A confidence interval gives an estimated range of values which is likely to include an unknown population parameter, the estimated range being calculated from a given set of sample data. Confidence intervals are usually calculated so that the percentage is 95%, but we can produce any confidence intervals for the unknown parameter. The width of the confidence interval gives us some idea about how uncertain we are about the unknown parameter. A very wide data interval may indicate that more data should be collected before anything very definite can be said about the parameter.[1]

More about confidence intervals.

cost-benefit analysis

Cost-benefit analysis weighs the positive benefits against the treatment costs to evaluate if the treatment is feasible. The analyses gives information whether a treatment is profitable with it's costs or not.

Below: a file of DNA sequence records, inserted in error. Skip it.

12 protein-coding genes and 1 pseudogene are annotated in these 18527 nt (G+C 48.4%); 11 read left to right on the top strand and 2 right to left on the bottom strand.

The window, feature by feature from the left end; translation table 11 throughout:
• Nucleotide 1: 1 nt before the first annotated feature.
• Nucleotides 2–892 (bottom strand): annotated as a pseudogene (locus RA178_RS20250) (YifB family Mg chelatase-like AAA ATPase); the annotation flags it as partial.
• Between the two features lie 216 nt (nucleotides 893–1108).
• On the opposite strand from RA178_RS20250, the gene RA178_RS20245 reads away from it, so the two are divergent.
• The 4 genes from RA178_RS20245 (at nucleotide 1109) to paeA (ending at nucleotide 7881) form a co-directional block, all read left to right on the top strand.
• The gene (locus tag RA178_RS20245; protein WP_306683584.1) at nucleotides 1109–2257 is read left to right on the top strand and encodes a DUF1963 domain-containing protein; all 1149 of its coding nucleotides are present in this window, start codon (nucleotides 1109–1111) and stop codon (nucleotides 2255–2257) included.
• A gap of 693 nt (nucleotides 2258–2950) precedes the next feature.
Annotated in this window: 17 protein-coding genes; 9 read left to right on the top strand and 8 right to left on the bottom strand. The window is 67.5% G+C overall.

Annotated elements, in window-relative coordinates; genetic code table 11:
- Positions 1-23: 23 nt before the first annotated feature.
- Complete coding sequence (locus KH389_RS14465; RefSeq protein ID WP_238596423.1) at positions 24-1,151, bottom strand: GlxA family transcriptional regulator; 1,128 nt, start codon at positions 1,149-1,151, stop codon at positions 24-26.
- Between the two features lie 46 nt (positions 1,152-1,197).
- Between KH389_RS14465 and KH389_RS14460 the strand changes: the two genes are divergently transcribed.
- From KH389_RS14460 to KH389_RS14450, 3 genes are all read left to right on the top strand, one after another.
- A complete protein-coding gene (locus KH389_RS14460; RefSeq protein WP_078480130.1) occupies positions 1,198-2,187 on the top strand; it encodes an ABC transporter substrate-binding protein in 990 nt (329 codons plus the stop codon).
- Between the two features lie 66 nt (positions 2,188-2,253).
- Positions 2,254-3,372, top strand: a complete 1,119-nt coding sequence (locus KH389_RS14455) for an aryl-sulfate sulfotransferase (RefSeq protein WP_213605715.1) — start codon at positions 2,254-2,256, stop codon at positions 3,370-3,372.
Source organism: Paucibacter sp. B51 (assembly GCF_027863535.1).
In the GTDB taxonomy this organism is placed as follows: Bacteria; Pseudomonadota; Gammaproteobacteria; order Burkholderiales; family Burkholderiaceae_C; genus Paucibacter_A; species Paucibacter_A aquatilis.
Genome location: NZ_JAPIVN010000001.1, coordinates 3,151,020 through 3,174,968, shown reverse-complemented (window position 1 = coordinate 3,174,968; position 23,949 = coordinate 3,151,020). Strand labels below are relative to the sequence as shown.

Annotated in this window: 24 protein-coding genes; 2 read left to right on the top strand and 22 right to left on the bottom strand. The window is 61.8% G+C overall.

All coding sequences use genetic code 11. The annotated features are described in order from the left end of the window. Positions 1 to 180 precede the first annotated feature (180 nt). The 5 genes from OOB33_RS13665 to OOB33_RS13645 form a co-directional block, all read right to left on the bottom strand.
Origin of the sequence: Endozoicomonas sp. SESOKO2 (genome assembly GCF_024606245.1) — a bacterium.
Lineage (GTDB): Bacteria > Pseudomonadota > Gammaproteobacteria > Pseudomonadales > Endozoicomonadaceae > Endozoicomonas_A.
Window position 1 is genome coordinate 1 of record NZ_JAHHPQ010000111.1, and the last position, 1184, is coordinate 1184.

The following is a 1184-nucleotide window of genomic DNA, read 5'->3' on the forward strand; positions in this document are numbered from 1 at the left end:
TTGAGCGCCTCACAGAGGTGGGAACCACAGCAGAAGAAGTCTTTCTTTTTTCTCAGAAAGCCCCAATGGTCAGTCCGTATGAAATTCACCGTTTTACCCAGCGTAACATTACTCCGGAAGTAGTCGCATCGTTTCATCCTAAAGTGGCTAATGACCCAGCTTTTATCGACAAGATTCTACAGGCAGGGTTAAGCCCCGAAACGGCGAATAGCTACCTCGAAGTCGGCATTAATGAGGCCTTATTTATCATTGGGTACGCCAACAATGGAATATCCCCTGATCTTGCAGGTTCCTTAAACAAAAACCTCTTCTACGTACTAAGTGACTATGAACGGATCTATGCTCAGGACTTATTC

cost-utility analysis

Cost-utility analysis is an advancement of the cost-effectiveness analysis, however the outcome differs. The outcome is based on quality-adjusted lifeyears(QALYs). For evaluation, every year of life is allocated with life quality of corresponding value.

cost effectiveness analysis

Cost effectiveness analysis usses monetary units as input data and outcome is valued in clinical parameters, e.g. blood pressure or life expectancy. The analysis focusses on answering the question of how to spend a budget most efficiently. Costs and health improvement are taken into account during the analysis.

cost minimisation analysis

Cost minimisation analysis focusses on finding the cheapest way to a definite result using cost comparison. The analysis can only be utilized if treatment goals are met and comparable.

D

decision analytic techniques

Generally every technique used to reach a conclusion based upon data.

May include techniques like: decision trees, regression models, epidemiology models etc.

decision trees

+ decision tree method

Decision tree analysis is very suitable for simple decision problems, where events with limited recursions are analyzed over a specific period of time.